Community members line up jerry cans at a primary school with a WellBoring handpump, ensuring access to safe drinking water.


Access to Clean Water:

  • Health: Millions of people in Africa lack access to safe drinking water. A well-constructed source provides safe, potable water which drastically improves health conditions. Clean water reduces the risk of waterborne diseases like cholera, dysentery, and typhoid, which claim countless lives annually.
  • Sustainability: Properly constructed wells, with appropriate management and maintenance, can offer a long-term water source, ensuring consistent access for communities.

Time and effort savings; safety benefits:

  • Empowerment of women and girls: Women and girls, traditionally burdened with the task of fetching water over long distances, benefit the most. Having a nearby well means they can allocate this saved time to education, self-improvement, or even economic ventures.
  • Reduced physical strain: Fetching water, especially from distant sources, is physically demanding. A nearby well reduces the physical toll on individuals, especially the elderly and children.
  • Enhancing safety: Notably, nearby water sources minimize the risks that girls and women face from potential sexual violence during long treks for water. Additionally, these wells also protect children and other community members from potential attacks by wild animals and various safety risks associated with traveling long distances.

Social cohesion:

  • Community engagement: The construction and management of communal wells can foster community involvement and cooperation, strengthening social ties.
  • Education: As more children, especially girls, find the time to attend school instead of fetching water, there is an overall increase in the educational attainment of the community, leading to broader social and economic benefits.

Environmental benefits:

  • Lowered Greenhouse Gas Emissions: Safe water does not need to be boiled, avoiding the need to burn wood fuel, and decreasing reliance on wood fuel for boiling water leads to decreased greenhouse gas carbonemissions. Moreover, handpumps require manual operation and do not rely on fossil fuels or electricity, which can also contribute to lowering emissions compared to other water supply methods.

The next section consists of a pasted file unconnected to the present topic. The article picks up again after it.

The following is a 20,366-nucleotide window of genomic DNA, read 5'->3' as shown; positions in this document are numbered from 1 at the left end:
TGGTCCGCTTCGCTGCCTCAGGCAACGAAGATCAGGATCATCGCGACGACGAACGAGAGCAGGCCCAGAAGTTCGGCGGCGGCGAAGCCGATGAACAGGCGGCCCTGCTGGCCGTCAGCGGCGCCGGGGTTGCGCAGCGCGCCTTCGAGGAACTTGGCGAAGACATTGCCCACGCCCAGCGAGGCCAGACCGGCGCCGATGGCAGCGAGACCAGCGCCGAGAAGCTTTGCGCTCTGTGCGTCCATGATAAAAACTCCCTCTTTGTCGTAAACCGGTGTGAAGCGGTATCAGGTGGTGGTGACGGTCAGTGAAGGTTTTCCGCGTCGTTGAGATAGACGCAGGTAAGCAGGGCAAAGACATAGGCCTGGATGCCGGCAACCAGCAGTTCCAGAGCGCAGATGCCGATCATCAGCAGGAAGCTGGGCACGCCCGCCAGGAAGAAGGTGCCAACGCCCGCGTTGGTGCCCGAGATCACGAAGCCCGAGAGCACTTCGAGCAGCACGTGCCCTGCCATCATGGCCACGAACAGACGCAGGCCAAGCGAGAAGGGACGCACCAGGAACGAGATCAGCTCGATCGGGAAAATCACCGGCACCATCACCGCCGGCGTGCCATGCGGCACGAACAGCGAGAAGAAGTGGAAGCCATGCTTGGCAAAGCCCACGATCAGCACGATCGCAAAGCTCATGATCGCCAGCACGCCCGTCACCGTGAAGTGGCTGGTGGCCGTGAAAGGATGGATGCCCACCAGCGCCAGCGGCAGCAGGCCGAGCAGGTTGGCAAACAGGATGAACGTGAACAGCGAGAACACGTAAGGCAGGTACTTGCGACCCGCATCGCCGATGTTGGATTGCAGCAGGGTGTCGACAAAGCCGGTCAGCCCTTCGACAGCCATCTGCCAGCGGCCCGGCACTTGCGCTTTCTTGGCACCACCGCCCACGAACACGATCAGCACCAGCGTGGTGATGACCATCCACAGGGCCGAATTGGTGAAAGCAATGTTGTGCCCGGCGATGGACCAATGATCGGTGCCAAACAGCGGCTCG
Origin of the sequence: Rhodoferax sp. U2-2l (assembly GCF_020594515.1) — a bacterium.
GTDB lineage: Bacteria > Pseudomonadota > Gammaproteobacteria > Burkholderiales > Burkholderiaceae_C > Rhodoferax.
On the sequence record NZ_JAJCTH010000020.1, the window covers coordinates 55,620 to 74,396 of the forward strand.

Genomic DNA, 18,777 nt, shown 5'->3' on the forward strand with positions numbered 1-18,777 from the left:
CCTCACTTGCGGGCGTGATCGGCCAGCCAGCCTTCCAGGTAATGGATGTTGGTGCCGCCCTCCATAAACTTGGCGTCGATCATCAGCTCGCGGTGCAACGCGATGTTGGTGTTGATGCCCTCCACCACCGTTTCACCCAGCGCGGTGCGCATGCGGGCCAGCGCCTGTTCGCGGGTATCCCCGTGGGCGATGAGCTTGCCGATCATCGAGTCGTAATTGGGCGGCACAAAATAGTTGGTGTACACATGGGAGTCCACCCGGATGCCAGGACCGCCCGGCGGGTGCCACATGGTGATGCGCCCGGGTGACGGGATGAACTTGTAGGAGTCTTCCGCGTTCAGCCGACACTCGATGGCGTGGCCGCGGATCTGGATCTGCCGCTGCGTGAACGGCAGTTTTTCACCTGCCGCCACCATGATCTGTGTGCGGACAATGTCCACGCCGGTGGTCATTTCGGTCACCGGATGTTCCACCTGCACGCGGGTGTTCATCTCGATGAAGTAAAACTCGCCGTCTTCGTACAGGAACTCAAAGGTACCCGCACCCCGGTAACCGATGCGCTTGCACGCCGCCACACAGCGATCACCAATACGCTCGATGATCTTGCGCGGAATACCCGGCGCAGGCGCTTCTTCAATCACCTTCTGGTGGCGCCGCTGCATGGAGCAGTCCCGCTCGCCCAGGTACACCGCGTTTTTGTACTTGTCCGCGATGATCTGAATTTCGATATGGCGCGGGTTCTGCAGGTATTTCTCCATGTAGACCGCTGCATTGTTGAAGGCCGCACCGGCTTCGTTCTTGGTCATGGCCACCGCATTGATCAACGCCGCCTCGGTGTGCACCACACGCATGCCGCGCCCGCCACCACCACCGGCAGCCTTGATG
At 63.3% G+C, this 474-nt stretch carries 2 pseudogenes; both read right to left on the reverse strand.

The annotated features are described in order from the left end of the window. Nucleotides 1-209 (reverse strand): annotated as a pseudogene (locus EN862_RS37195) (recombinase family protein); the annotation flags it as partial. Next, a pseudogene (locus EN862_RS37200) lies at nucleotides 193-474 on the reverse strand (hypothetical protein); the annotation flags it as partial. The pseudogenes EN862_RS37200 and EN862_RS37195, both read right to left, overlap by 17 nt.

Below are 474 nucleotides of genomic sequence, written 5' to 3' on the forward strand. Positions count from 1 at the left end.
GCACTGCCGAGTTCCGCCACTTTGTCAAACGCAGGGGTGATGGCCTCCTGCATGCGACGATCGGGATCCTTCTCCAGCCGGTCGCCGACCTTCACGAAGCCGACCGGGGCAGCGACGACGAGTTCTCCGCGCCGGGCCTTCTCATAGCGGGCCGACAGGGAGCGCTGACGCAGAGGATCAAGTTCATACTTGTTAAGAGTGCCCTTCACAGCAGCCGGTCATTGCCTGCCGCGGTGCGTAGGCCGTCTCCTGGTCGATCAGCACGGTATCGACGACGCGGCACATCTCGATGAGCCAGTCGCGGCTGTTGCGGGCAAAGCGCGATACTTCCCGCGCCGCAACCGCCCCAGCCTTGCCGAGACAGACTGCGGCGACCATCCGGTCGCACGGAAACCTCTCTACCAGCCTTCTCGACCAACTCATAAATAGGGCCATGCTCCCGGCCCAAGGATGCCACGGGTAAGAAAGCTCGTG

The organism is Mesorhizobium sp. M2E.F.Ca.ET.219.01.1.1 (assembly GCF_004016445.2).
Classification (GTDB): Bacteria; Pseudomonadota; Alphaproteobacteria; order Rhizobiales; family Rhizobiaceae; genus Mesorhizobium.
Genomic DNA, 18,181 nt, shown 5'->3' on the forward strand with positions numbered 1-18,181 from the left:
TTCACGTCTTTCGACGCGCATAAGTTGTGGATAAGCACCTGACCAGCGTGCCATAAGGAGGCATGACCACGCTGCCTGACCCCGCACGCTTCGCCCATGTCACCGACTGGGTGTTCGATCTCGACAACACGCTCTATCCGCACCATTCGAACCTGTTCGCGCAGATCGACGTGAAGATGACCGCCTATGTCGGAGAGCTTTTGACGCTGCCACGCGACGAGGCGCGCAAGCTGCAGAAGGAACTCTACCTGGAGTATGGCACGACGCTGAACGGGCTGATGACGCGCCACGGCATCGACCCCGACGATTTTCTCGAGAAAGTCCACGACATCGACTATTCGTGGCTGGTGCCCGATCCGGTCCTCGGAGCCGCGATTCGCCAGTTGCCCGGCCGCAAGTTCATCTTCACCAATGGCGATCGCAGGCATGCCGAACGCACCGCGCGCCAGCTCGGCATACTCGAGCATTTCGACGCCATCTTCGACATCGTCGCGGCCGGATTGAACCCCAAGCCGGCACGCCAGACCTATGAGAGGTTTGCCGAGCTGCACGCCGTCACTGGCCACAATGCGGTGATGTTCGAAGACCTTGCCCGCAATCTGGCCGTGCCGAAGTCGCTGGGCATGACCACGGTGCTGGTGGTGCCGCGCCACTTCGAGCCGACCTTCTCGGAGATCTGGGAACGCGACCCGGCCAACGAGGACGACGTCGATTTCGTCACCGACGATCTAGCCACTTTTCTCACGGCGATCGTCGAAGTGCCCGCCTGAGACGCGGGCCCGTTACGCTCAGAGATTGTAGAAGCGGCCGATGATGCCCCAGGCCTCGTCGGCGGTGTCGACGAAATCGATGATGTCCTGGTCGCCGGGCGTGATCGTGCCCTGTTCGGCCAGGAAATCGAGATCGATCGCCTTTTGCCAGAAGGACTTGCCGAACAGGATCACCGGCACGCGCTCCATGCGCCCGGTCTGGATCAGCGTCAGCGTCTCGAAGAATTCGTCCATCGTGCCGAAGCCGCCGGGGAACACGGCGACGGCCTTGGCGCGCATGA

• Water conservation: Properly constructed wells use ground water resources efficiently, reducing wastage.
  • Also, learn about the positive climate impacts of a handpump.

Economic benefits:

  • Home gardens and agriculture: Access to safe water can enable the cultivation of home vegetable gardens and support agricultural activities, contributing to household relief and enhancing food security.

In a landscape where hope often springs from the ground, we’re driven by a vision that’s both simple and profound: to provide sustainable safe access to drinking water to the poorest. When we embark on the mission of constructing groundwater wells, durability is at the heart of our approach. But for us, the journey doesn’t end with just drilling a well.

There’s a tragic story that’s too common in many parts of the world: a well is drilled, communities rejoice, and NGOs celebrate the success. But as time fades, so does the attention. The well, once a beacon of hope, falls into disrepair and neglect. A cycle of hope, followed by crushing disappointment emerges, leaving communities once again grappling with water scarcity. This is tragically depressing. Experts claim that this happens to some 40 % of all the wells in Africa after 3 years.

It is disheartening to see that although all parties want to help, implementation often leaves much to be desired. So many people involved, plus the distance, can greatly affect the quality of implementation of the wells. The prevalence of broken wells violates human dignity.

Our pledge? We won’t just meet the benchmark; we’ll raise it. We are committed to ensuring that every well we dig or rehabilitate is not just a temporary solution, but a lasting legacy. We aim to provide safe water to one million people in this decade and then set our sights even higher. By rehabilitating abandoned wells of other NGOs to function perpetually and building new ones, we amplify our impact. In this endeavour, we promise more effective aid with optimized expenditure, so every drop counts in our quest for a better tomorrow.

Safe drinking water wells in rural primary schools in sub-Saharan Africa can offer pivotal advantages for children and adults, especially girls and women:

  • Female empowerment: Convenient access to safe water reduces the burden on girls and women fetching water, freeing their time for activities like education and work, and bolstering their dignity and autonomy.